This is on par with saying that the whole cigarettes-cancer connection has been exaggerated .... according to an Architect in Adelaide.

Related video: Which is bigger? 15 or 5?

Monday, September 14, 2015

A private conversation

Generally, politicians can seem semi-decent and competent. Dressed in the expensive suits, and told what lines to say by the marketing division of their party, it's almost like the job of an actor playing a role.

But sometimes, like on Friday, you get a little look behind the scenes.

3 errors. Making a tasteless and cruel joke. Laughing at it. Not calling it out. The third politician points out the microphone. He doesn't seem shocked by the remark. It's almost like he's saying 'Guys, we're in public. Hide who we really are. Play the role of a decent human being.'

Later the politician said it was a "private conversation" and had nothing to add. Two days later he apologised - not for the remark, just for getting caught.

Obviously the joke didn't go down well with the Pacific Islands Forum, who have already warned Australia may be asked to leave the forum for refusing to make serious greenhouse emissions cuts.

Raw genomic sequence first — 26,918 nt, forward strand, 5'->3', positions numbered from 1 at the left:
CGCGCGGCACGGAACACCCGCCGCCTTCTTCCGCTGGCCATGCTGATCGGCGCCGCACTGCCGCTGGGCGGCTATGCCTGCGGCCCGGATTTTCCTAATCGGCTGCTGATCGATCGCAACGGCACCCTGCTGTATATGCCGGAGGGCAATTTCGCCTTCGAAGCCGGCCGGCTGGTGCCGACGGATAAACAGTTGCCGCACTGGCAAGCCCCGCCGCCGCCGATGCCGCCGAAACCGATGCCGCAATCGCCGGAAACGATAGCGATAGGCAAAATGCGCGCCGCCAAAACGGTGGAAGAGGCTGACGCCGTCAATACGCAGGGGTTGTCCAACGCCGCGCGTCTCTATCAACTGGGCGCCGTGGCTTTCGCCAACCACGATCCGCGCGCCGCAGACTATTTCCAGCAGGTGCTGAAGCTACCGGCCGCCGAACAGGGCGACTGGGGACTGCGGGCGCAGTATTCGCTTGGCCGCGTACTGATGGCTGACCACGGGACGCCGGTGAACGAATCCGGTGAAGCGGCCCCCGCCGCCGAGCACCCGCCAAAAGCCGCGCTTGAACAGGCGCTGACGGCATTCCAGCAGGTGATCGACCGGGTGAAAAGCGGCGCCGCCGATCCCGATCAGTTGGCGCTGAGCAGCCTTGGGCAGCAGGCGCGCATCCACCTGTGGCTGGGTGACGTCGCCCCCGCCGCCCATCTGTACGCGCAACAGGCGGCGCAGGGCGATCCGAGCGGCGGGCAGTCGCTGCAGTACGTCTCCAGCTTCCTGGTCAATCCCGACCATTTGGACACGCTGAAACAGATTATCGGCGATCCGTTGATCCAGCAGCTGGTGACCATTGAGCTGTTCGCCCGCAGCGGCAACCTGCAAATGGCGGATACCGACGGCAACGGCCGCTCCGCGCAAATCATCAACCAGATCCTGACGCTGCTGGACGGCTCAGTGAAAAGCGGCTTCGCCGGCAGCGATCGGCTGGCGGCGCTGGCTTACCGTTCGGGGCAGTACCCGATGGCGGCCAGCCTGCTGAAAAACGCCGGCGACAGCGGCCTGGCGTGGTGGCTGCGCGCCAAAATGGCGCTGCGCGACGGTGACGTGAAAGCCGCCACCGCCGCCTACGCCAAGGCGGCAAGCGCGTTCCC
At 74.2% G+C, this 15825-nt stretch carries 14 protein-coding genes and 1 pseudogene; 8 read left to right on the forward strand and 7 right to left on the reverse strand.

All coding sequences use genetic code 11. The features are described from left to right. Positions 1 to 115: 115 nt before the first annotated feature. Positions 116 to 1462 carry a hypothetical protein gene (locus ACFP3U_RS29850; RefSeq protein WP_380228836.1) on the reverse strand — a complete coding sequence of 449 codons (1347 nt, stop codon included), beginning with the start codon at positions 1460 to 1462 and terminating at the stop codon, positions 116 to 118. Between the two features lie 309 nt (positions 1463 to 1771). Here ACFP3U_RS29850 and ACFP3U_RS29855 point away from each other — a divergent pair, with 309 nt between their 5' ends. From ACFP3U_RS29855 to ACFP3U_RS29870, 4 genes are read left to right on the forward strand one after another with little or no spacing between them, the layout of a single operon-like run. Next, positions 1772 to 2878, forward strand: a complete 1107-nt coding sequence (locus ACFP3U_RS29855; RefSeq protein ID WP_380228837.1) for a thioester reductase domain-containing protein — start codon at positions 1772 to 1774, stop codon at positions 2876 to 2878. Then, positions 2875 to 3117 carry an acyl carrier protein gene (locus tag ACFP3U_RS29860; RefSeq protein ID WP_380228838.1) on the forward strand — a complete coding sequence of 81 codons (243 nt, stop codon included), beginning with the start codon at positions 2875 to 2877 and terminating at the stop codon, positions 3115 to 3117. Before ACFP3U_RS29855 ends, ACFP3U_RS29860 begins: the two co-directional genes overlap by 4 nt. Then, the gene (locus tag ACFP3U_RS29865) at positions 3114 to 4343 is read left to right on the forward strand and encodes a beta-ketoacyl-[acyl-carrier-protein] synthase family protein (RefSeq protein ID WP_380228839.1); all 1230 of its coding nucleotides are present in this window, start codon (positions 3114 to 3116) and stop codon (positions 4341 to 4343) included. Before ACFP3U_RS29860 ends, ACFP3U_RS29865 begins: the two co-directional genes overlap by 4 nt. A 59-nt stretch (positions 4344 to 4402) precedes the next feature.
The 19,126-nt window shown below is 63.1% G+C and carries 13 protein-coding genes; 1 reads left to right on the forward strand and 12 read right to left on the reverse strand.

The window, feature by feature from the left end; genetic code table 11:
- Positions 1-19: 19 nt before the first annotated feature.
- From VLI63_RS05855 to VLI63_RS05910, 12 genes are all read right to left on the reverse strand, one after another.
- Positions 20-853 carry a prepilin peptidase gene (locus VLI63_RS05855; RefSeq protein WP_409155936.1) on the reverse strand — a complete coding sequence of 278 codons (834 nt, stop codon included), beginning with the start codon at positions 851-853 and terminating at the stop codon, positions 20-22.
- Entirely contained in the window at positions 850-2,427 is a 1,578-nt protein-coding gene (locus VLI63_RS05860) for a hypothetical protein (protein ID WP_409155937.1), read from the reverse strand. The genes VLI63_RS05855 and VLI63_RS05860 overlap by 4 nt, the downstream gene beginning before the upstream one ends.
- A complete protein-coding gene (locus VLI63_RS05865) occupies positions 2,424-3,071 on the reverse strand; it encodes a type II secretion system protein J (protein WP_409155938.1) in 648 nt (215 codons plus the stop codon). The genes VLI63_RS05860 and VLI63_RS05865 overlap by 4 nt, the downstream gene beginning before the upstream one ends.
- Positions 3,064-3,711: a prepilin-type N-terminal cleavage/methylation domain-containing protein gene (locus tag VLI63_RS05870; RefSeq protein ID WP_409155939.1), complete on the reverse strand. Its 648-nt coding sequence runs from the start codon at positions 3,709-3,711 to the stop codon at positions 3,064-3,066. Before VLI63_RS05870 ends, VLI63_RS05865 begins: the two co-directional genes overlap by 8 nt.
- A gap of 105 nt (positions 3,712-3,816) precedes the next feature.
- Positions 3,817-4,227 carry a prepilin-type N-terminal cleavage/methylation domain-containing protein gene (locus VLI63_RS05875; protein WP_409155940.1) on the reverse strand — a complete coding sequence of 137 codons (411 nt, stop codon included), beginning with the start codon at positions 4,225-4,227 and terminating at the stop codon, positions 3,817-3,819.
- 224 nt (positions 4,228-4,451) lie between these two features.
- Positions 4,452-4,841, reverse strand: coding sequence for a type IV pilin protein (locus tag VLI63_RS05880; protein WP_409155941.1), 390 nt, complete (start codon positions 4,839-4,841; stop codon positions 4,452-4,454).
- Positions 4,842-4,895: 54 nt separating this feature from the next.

The president of Kiribati has previously labelled Australia's obsession with coal mines as "selfish and unjust" and referred to the joke as vulgar. while the Fijian prime minister said Australia had been "put to the test on climate change and been found wanting".

Papua New Guinea's Prime Minister has asked if Mr Dutton would be laughing if it were his own family about to lose their home because of climate change.

PS. Believe or not, all three of these men are ministers in our nation's government. I still don't get how any of them could think that people being flooded out of their country is good material for cheap laugh.

PPS. The Hungry Tide is a great documentary about Kiribati and its vulnerability to rising seas from climate change.

Tuesday, September 01, 2015

The sceptics

I caught a rerun of the Insight episode "The sceptics". Professor Stephen Schneider took questions from an audience of so-called 'sceptics'.

The professor did some great explaining of science. I'm not sure how much success he had with assembled audience. Most were not really sceptics in the true sense (cautious people, but willing to accept evidence) but rather people determined to reject climate science.